Oil majors axe $200bn of new projects, UN issues new climate text

CRIB NOTES JULY 27-31: Low oil price hits big firms, envoys review new Paris text, progress seen on HFCs 

Shell's Gumusut-Kakap platform operates off the coast of Sabah, Malaysia (Pic: Shell/Flickr)

Shell’s Gumusut-Kakap platform operates off the coast of Sabah, Malaysia (Pic: Shell/Flickr)

By Ed King

OIL MAJOR CUTS: The world’s top hydrocarbon producers have postponed investments worth $200 billion due to low oil prices, reports the FT. “The plunge in crude prices since last summer has resulted in the deferral of 46 big oil and gas projects with 20bn barrels of oil equivalent in reserves — more than Mexico’s entire proven holdings,” it says.

Those shelving projects include BP, Shell, Statoil and Chevron. Areas set to see developments halted include the Gulf of Mexico, Africa and Canada, where 5.6 billion barrels of oil from the tar sands was due to be processed.

NEW PARIS TEXT: As RTCC reported late Friday, the new negotiating text (or tool as the UN is calling it) is out. It’s 83 pages with a note from the co-chairs explaining how they pulled it together, 76 without. Highlights? It’s a lot more colourful, with a red, green and black colour coding marking out possible pathways forward and difficult words (shall, should and may can cause real headaches at UN talks).

Envoys have around a month to read through this on the summer holidays before meeting in Bonn at the end of August and signalling whether they think the document offers a path forward. Earlier signs seem positive.

Here’s Jennifer Morgan from the World Resources Institute:

“This streamlined agreement text gives delegates a strong foundation to advance the climate negotiations. The co-chairs have cut through the clutter to make the text more coherent, clarifying the key choices to be made. Coming shortly after a positive ministerial meeting, negotiators should use this text to keep the momentum going ahead of the climate summit in Paris.

HFC PROGRESS: Talks on slashing emissions of a potent set of greenhouse gases used in air conditioning and fridges will reconvene in Dubai this November, after a week of discussions ended in stalemate. The UN’s Montreal Protocol is the official forum for HFC discussions, deemed a small but critical piece of December’s proposed Paris climate pact.

US environmental campaign group EIA blamed Pakistan for blocking more substantial progress. Along with Saudi Arabia, India and China it has been concerned about the costs new cooling gases would impose on its economy. Others struck a more positive tone.

Durwood Zaelke from the Institute of Governance & Sustainable Development, who was participating in the Paris meeting that concluded a few minutes before midnight Friday night, said there were signs of “light” at the end of the tunnel.

“This is the breakthrough we’ve been waiting for, and opens the way to concluding the HFC amendment at the November Meeting of the Parties in Dubai, which will provide climate mitigation  equivalent of 100 (87-146) billion tonnes of CO2 by mid-century, and avoid up to 0.5C of warming by the end of the century.”

HOLIDAYS: That’s right. It’s holiday time for lawmakers in the EU for the next month. The US house of representatives knocks off on August 3, the Senate a week later.

OBAMA IN KENYA: Wondered why Kenya was so quick off the mark with its UN climate plan last week? That’s right… US president Barack Obama is in town. The country says it needs $40 billion to hit all its low carbon goals, which are targetting 30% cuts from business as usual by 2020. Obama offered warm words of support for the announcement. “I… want to commend Kenya, a leader in clean energy, for announcing its post-2020 target to limit carbon emissions as part of our fight against climate change.”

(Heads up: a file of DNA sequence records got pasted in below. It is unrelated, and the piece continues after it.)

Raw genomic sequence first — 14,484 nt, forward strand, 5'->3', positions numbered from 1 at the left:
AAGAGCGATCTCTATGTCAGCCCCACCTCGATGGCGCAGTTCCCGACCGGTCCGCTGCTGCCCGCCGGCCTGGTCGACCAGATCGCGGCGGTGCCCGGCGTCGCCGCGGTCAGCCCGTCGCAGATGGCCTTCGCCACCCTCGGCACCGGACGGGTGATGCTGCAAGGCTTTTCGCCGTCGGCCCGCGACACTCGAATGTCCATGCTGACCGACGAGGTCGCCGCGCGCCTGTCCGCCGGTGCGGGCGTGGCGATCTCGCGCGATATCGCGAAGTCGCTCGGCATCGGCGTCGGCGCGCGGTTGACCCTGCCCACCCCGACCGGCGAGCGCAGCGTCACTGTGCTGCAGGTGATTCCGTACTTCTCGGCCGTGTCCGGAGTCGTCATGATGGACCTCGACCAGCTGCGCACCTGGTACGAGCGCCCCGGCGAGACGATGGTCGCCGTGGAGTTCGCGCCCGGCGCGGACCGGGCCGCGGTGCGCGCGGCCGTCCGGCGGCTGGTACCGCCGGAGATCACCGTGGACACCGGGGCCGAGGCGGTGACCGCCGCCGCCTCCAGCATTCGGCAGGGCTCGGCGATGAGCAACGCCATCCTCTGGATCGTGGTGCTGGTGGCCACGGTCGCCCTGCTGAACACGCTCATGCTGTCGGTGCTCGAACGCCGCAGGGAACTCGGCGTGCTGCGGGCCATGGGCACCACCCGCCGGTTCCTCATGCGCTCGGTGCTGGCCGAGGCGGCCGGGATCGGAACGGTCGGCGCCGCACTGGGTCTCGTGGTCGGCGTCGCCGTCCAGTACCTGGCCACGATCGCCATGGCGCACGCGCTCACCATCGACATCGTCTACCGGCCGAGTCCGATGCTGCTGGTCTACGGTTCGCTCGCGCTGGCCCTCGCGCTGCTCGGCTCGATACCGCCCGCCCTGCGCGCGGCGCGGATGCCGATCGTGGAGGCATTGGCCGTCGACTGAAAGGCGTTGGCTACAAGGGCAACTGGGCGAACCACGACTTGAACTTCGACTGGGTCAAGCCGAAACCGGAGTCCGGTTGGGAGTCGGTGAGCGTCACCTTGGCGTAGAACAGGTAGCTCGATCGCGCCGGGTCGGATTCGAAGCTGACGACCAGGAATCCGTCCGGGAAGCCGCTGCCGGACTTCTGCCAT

And the good news for Kenya is that the US wants to invest in its electricity grid, according to Obama. “Our Power Africa initiative is supporting Kenya’s goal of achieving its national energy needs — electricity for Kenyans — by 2030.  And this includes innovations that bring power to rural Kenyans who are off the grid, as I saw earlier today at the Global Entrepreneurship Summit.”

Paris tracker: Who has pledged what for the 2015 pact?

CLINTON PLEDGE: Presidential candidate Hillary Clinton says she would oversee the installation of half a billion solar panels if elected to the White House in 2016. In a video posted on her twitter feed she criticised leading Republicans who say global warming either isn’t happening or is nothing to worry about. “Future generations will look back and wonder, ‘What were we thinking? How could we possibly be so irresponsible’?” she said.

AUSTRALIA ELECTION: With a general election looming next year, the Labor opposition seems keen to make climate change a key issue for voters. “Climate change is not absolute crap. It is an inescapable fact,” said opposition leader Bill Shorten, daring PM Tony Abbott to “bring it on” over the toxic issue of global warming. Labor would set goals for the country to be 50% reliant on renewables in 15 years and revive the scrapped carbon tax, Shorten added.

CLIMATE MURDERS: Are scientists investigating Arctic melt being deliberately killed? That’s the astonishing claim from Cambridge ice expert Peter Wadhams, made in an interview with the Daily Telegraph. Three scientists – Seymour Laxon and Katherine Giles from UCL and Tim Boyd of the Scottish Association for marine Science died in early 2013.

None of the circumstances were deemed unusual at the time. Wadhams told the paper: “Yes. I do believe assassins possibly murdered them but I can see that I would be thought of as a looney for believing this. But it’s just very odd coincidence that something like that should happen in such a brief period of time.” Family and friends of the dead scientists rejected Wadhams’ theory, the Telegraph adds.

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